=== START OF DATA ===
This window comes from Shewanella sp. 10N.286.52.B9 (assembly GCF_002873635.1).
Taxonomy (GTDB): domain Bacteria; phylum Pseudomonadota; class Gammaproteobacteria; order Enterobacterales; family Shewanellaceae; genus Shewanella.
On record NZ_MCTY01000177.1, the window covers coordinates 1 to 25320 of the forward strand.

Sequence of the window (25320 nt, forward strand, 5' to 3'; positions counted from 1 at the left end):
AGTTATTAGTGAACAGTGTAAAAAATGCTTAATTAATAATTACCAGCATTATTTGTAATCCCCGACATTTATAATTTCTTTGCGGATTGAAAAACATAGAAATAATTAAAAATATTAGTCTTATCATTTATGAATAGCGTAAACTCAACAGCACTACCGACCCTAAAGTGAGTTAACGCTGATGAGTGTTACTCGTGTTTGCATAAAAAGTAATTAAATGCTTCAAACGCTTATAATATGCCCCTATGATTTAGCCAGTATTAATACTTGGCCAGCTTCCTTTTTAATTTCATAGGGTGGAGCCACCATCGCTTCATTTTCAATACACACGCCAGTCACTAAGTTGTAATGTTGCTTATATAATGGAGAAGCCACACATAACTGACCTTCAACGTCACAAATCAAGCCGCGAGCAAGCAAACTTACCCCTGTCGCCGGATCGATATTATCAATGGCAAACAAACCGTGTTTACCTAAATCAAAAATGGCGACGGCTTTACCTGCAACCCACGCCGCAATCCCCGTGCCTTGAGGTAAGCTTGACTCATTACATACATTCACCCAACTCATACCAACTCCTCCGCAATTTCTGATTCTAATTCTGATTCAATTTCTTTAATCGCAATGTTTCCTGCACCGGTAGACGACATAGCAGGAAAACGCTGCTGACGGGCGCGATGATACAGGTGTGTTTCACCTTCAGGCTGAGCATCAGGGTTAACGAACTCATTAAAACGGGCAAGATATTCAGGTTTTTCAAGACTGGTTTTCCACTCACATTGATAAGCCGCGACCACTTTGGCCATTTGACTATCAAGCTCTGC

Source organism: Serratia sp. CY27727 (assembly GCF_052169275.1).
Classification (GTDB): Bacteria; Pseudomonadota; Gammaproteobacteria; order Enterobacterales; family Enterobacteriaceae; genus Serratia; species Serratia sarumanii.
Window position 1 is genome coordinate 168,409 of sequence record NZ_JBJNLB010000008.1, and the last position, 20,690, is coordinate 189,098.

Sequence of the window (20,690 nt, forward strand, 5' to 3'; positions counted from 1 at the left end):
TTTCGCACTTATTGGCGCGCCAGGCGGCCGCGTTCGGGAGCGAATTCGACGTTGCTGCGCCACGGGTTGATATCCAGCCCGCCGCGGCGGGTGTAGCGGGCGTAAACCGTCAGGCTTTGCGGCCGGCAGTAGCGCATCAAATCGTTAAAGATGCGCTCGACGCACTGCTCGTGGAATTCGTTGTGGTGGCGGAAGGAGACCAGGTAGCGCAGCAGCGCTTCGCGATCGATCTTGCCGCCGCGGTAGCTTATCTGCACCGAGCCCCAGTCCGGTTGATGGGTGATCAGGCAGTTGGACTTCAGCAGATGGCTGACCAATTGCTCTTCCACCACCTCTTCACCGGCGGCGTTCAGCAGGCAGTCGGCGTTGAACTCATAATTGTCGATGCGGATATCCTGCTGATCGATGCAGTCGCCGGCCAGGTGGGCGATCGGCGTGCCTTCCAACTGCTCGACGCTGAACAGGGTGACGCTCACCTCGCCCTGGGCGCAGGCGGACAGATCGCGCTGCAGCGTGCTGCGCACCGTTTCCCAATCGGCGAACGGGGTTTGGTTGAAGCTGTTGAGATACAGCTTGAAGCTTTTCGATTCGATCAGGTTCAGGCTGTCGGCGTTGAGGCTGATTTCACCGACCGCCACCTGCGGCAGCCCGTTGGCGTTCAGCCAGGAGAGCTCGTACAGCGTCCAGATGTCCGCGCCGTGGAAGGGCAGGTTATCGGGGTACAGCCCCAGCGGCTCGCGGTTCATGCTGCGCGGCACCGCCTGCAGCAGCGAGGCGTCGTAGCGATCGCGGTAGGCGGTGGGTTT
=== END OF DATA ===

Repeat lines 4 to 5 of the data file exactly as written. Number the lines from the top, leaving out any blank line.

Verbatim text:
Sequence of the window (25320 nt, forward strand, 5' to 3'; positions counted from 1 at the left end):
AGTTATTAGTGAACAGTGTAAAAAATGCTTAATTAATAATTACCAGCATTATTTGTAATCCCCGACATTTATAATTTCTTTGCGGATTGAAAAACATAGAAATAATTAAAAATATTAGTCTTATCATTTATGAATAGCGTAAACTCAACAGCACTACCGACCCTAAAGTGAGTTAACGCTGATGAGTGTTACTCGTGTTTGCATAAAAAGTAATTAAATGCTTCAAACGCTTATAATATGCCCCTATGATTTAGCCAGTATTAATACTTGGCCAGCTTCCTTTTTAATTTCATAGGGTGGAGCCACCATCGCTTCATTTTCAATACACACGCCAGTCACTAAGTTGTAATGTTGCTTATATAATGGAGAAGCCACACATAACTGACCTTCAACGTCACAAATCAAGCCGCGAGCAAGCAAACTTACCCCTGTCGCCGGATCGATATTATCAATGGCAAACAAACCGTGTTTACCTAAATCAAAAATGGCGACGGCTTTACCTGCAACCCACGCCGCAATCCCCGTGCCTTGAGGTAAGCTTGACTCATTACATACATTCACCCAACTCATACCAACTCCTCCGCAATTTCTGATTCTAATTCTGATTCAATTTCTTTAATCGCAATGTTTCCTGCACCGGTAGACGACATAGCAGGAAAACGCTGCTGACGGGCGCGATGATACAGGTGTGTTTCACCTTCAGGCTGAGCATCAGGGTTAACGAACTCATTAAAACGGGCAAGATATTCAGGTTTTTCAAGACTGGTTTTCCACTCACATTGATAAGCCGCGACCACTTTGGCCATTTGACTATCAAGCTCTGC